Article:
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As lockdown restrictions ease and we start to consider travelling again, the future of cross-Channel operator Eurostar remains uncertain.
Eurostar is seeking financial support from the UK Government, citing higher access charges here as a reason.
The French Government has pledged to provide support for the operator, while £200 million has been provided by one of its shareholders, Caisse de Dépôt et Placement du Québec (CDPQ) and Hermes Infrastructure.
Registered in the UK and supporting 3,000 jobs either with the business or in the supply chain, the company is, however, 55% owned by SNCF (French state rail), 40% by CDPQ/Hermes and 5% by SNCB (Belgian state railways).
So: Should the UK Government provide financial assistance to Eurostar?

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EXCLUSIVE: What next for 'Staycation Express?'

A decision has yet to be made on whether or not the ‘Staycation Express’ will run again next year, according to the train’s director.

Adrian Quine, Director at Rail Charter Services, which promoted the daily Skipton-Appleby trains over the summer, told RAIL it is “too premature to say: ‘this is what we’re going to do’, or indeed if we are going to do it again”.

However, Quine, speaking exclusively to RAIL on the penultimate week of operations, added that passenger numbers had “exceeded expectations” and that he was hopeful of repeating the operations again, subject to there being a positive outcome once he has been able to analyse the business fully.

“We’ve seen a huge increase in our own projections in terms of passenger numbers. We were full on the 1218 today and the schools have gone back,” he said, adding that many trains in the final week had sold out ahead of time.

The daily charter trains over the Settle-Carlisle Line (S&C) ran from July 20 for eight weeks (RAIL 909). The trains were not aimed at enthusiasts, with Quine claiming that the charters have helped to open the wider railway industry to a new market.

Quine claimed the Rail Delivery Group and the Department for Transport were also supportive of the scheme, with the series of trains helping to take the charter industry “into a new territory”.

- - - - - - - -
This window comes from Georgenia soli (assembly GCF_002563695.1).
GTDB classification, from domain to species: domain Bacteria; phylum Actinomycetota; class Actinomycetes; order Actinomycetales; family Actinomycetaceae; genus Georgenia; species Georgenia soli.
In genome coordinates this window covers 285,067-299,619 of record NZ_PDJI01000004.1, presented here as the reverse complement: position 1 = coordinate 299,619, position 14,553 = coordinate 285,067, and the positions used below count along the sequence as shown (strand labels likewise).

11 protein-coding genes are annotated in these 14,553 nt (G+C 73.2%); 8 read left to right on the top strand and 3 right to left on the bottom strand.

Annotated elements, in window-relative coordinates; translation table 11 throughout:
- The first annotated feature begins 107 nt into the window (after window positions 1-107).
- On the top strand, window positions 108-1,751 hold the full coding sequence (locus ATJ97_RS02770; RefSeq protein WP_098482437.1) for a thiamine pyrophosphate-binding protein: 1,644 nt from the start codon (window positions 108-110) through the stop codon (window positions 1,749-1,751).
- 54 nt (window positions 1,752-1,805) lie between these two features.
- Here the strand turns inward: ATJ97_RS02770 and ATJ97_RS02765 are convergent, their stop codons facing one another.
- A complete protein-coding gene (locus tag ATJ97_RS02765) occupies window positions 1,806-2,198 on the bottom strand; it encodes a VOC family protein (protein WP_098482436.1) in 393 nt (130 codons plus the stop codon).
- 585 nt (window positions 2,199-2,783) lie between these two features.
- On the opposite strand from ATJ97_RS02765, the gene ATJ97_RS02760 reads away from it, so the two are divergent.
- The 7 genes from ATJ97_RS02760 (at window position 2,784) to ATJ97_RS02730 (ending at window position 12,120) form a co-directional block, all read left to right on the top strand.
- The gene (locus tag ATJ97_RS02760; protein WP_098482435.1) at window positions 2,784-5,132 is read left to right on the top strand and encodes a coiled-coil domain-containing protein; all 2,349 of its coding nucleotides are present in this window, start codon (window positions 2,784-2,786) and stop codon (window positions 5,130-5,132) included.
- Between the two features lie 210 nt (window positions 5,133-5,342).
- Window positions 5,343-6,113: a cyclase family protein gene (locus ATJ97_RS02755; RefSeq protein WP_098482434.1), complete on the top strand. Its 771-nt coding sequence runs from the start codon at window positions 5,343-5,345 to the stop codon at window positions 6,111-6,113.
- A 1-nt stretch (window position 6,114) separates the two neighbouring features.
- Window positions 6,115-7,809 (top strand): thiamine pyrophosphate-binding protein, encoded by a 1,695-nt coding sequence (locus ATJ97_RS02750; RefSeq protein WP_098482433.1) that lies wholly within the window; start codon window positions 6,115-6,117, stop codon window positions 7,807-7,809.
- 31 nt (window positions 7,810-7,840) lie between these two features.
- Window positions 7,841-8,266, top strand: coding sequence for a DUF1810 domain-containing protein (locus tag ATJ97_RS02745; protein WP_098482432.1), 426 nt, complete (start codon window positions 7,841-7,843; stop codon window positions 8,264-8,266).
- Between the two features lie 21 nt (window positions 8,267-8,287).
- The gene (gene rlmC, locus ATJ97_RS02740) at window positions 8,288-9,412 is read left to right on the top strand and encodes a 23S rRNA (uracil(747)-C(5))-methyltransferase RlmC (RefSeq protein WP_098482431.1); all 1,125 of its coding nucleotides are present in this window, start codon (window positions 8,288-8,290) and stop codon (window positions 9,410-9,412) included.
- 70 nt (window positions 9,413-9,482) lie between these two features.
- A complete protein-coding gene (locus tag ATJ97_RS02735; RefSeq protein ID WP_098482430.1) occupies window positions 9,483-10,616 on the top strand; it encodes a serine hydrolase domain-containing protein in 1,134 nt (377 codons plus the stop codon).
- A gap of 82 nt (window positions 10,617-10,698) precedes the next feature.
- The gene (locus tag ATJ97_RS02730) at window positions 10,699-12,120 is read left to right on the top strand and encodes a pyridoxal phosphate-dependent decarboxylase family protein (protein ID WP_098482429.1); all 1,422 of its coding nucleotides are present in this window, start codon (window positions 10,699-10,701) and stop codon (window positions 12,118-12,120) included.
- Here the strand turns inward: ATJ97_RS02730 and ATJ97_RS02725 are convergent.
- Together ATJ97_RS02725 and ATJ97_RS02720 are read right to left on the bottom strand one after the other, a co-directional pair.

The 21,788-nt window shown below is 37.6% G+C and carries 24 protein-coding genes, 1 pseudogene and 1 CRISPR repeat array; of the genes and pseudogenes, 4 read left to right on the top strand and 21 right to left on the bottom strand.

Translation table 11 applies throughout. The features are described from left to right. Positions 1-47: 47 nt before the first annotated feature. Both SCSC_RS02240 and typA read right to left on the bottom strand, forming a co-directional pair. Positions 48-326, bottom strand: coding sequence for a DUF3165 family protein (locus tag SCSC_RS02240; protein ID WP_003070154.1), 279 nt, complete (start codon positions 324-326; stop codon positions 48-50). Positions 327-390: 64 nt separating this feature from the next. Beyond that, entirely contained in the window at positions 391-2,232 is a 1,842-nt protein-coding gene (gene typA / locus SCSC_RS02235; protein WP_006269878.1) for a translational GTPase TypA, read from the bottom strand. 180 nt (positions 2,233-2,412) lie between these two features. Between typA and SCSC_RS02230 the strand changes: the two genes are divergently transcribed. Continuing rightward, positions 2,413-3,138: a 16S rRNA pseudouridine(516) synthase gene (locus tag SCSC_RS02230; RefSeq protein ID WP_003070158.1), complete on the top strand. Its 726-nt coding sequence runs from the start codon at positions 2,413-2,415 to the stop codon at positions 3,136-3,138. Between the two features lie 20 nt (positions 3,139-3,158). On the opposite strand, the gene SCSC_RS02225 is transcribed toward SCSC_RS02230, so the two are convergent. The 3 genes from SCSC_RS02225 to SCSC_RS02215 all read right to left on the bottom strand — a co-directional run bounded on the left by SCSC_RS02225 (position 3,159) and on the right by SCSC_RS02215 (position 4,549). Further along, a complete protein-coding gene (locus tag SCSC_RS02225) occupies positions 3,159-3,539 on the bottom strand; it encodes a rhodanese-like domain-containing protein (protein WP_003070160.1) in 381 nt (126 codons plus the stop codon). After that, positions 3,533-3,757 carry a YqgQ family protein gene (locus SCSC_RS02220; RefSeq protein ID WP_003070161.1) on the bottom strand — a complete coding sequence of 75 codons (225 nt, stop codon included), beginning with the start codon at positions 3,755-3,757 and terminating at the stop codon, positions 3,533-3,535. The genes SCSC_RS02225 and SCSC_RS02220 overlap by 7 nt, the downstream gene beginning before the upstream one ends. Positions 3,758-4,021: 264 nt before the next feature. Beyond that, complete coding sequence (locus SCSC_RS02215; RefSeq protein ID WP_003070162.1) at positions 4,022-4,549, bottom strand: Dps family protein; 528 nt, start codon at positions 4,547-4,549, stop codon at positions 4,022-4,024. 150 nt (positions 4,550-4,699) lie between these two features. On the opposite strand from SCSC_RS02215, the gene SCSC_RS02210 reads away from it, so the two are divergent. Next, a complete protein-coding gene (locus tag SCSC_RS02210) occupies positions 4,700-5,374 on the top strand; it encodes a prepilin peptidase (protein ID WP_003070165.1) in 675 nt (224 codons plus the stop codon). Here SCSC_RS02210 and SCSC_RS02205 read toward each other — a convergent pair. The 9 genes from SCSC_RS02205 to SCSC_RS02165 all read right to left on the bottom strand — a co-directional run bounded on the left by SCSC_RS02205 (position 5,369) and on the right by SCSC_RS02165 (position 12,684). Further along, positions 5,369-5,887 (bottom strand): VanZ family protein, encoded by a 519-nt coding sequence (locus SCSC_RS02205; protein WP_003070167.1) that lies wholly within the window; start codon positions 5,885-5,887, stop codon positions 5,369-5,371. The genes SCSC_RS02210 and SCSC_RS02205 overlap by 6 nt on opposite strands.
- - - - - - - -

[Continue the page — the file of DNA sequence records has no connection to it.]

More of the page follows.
He added: “It shows there a role for bespoke rail operation. These types of charters take the industry away from the one size fits all approach. It is exciting when rail can experiment and unleash its potential for the benefit of the UK economy and tourism.”

"It’s too early to say: ‘we’ll operate on routes a, b or c’, but if the concept is right and you can do it on the S&C, why not?”

  • For the FULL story, read RAIL 914, out now.

  • For the FULL interview, read RAIL 915, published on October 7, and available digitally from October 3.

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  • Iain - 05/11/2020 12:02

    We, who live next to the S-C line, could recognise the Staycation Express by the noise it makes and it high speed which just of keeping with the gentle nature of area. It only went as far as Appleby, and is passengers didnt get the opportunity to see the changing landscape as you descend, via the Eden Valley to Carlisle. The best trip, by far, is to get a cheap ticket on the ordinary train as it trundles along, stops at all the stations and you watch locals, hikers and tourists get on and off. There’s a tea trolley. Put on a couple of extra carriages, and make certain the carriage windows are kept really clean (they are usually a disgrace). There’s no need for the Staycation Express - just smarten up the regular train, (maybe a special carriage) and let it sell itself. But do make certain that the windows are kept clean - hint to Rail Management - “walk the job”

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